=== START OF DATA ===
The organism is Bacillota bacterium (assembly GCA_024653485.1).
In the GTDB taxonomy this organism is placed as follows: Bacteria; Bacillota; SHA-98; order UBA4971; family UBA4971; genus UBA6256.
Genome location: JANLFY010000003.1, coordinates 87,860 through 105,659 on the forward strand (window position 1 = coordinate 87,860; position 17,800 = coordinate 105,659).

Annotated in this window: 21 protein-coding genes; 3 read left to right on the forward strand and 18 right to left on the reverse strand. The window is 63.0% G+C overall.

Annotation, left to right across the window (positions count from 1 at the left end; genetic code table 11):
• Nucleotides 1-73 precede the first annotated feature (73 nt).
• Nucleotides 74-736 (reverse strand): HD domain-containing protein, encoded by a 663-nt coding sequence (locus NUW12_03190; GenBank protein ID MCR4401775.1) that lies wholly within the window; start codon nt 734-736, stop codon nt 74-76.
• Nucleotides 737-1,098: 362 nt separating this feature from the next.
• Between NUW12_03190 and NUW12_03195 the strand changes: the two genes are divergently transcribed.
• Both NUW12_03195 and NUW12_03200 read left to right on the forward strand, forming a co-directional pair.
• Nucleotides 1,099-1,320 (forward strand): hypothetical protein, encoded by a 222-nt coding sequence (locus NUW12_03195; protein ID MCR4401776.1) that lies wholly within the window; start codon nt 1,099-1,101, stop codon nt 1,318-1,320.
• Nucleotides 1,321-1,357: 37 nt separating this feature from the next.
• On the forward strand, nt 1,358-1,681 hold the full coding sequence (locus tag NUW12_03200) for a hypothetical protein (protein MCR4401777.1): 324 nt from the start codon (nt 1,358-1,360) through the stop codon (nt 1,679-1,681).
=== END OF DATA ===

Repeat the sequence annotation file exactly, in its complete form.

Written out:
The organism is Bacillota bacterium (assembly GCA_024653485.1).
In the GTDB taxonomy this organism is placed as follows: Bacteria; Bacillota; SHA-98; order UBA4971; family UBA4971; genus UBA6256.
Genome location: JANLFY010000003.1, coordinates 87,860 through 105,659 on the forward strand (window position 1 = coordinate 87,860; position 17,800 = coordinate 105,659).

Annotated in this window: 21 protein-coding genes; 3 read left to right on the forward strand and 18 right to left on the reverse strand. The window is 63.0% G+C overall.

Annotation, left to right across the window (positions count from 1 at the left end; genetic code table 11):
• Nucleotides 1-73 precede the first annotated feature (73 nt).
• Nucleotides 74-736 (reverse strand): HD domain-containing protein, encoded by a 663-nt coding sequence (locus NUW12_03190; GenBank protein ID MCR4401775.1) that lies wholly within the window; start codon nt 734-736, stop codon nt 74-76.
• Nucleotides 737-1,098: 362 nt separating this feature from the next.
• Between NUW12_03190 and NUW12_03195 the strand changes: the two genes are divergently transcribed.
• Both NUW12_03195 and NUW12_03200 read left to right on the forward strand, forming a co-directional pair.
• Nucleotides 1,099-1,320 (forward strand): hypothetical protein, encoded by a 222-nt coding sequence (locus NUW12_03195; protein ID MCR4401776.1) that lies wholly within the window; start codon nt 1,099-1,101, stop codon nt 1,318-1,320.
• Nucleotides 1,321-1,357: 37 nt separating this feature from the next.
• On the forward strand, nt 1,358-1,681 hold the full coding sequence (locus tag NUW12_03200) for a hypothetical protein (protein MCR4401777.1): 324 nt from the start codon (nt 1,358-1,360) through the stop codon (nt 1,679-1,681).